“West Oakland, right there on Seventh Street, is where my family’s future developed,” Session said. “There’s no other place that we’ve been in for about 50 years.”
But after World War II ended, wartime jobs disappeared, leaving many Black West Oaklanders unemployed and impoverished. In a bid to revitalize the neighborhood, which city officials at the time considered “blighted,” city planners and commercial developers embarked on the construction of the above-ground West Oakland BART station, the Main Post Office building, and the Cypress Freeway, which collapsed following the 1989 Loma Prieta earthquake.
However, these so-called “urban renewal” projects devastated the region. Almost 5,000 families were displaced, more than 800 businesses shut down, and about 2,500 Victorian homes were razed, according to the San Francisco Chronicle. From the late 1950s through the 1960s, West Oakland’s population fell by 20%, the 7th Street Thrives report states.
“That was what destroyed the economic component of Seventh Street,” Stewart said regarding the urban redevelopment projects at that time. “They would block off the front of nightclubs, leave big bulldozers and heavy equipment, have street closures … They wouldn’t do anything to support the businesses.”
“Most of these commercial developers actually haven’t ever walked the corridor,” Session said. “So, where’s the logic in creating what you may name a ‘community development plan’ without having a sense of the community?”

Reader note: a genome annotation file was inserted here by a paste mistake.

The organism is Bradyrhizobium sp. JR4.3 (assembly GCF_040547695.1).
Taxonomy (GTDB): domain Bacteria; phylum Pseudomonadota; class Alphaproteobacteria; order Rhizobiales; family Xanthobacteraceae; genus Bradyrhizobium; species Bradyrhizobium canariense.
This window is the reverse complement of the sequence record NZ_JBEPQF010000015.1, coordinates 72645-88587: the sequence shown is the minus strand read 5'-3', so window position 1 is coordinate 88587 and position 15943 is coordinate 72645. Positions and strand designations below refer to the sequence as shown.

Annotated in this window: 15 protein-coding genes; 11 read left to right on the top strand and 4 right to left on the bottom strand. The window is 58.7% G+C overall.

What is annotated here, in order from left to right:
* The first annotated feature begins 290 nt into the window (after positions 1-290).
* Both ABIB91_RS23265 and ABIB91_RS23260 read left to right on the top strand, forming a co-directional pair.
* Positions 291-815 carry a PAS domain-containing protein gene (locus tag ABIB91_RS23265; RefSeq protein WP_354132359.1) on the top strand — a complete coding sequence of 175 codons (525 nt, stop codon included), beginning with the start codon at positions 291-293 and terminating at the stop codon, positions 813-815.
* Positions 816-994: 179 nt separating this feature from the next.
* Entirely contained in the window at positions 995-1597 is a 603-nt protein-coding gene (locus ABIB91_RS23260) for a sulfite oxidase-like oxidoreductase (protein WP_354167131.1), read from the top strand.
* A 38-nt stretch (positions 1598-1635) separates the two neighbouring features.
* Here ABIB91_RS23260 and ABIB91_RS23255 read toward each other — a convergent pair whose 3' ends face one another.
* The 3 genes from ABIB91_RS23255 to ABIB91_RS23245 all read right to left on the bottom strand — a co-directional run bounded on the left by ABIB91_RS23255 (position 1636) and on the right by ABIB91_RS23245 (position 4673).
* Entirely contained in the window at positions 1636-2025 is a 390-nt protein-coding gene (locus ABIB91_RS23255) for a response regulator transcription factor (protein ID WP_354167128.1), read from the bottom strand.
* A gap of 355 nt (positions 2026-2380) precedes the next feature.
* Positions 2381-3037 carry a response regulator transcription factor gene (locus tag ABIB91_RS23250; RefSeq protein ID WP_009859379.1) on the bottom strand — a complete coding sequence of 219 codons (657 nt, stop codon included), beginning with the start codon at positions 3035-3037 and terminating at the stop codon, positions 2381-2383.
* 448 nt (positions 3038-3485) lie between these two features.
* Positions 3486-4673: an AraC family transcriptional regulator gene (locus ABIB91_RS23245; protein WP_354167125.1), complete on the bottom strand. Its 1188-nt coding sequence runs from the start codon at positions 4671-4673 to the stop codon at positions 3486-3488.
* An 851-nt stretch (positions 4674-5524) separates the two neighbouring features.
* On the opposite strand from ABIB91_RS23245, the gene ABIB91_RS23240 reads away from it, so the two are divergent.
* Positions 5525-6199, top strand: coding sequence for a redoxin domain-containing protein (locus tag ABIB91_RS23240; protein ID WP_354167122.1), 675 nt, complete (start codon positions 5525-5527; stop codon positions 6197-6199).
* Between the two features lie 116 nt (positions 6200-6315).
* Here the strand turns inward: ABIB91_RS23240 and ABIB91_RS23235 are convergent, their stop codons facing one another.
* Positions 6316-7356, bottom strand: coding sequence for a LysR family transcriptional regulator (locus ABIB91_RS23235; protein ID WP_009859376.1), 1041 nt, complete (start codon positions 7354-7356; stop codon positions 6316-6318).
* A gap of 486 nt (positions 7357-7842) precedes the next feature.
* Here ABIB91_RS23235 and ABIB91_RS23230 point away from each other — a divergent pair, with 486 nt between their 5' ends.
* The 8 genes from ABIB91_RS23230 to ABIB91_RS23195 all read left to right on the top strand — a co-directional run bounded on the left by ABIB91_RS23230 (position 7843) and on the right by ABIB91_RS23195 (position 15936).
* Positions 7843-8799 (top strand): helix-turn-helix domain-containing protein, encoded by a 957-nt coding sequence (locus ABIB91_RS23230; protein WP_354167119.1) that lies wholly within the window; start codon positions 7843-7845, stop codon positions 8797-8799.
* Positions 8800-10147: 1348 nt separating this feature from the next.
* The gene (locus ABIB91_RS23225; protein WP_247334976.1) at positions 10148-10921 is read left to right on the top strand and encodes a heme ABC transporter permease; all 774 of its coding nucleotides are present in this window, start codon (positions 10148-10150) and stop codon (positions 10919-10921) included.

Aiming to create positive—and lasting—change in West Oakland
The 7th Street Thrives report is the result of a two-year investigation by advisory and working groups—comprised of 27 representatives from small businesses, nonprofits, and housing authorities—who reviewed reports from previous revitalization efforts, surveyed the physical environment, and collected feedback from residents and other stakeholders to determine how best to move forward.
“We’ve walked every step of that corridor and spent that time really taking a fresh look at it,” Session said.
The report outlines four sequential priorities, each dependent on the last.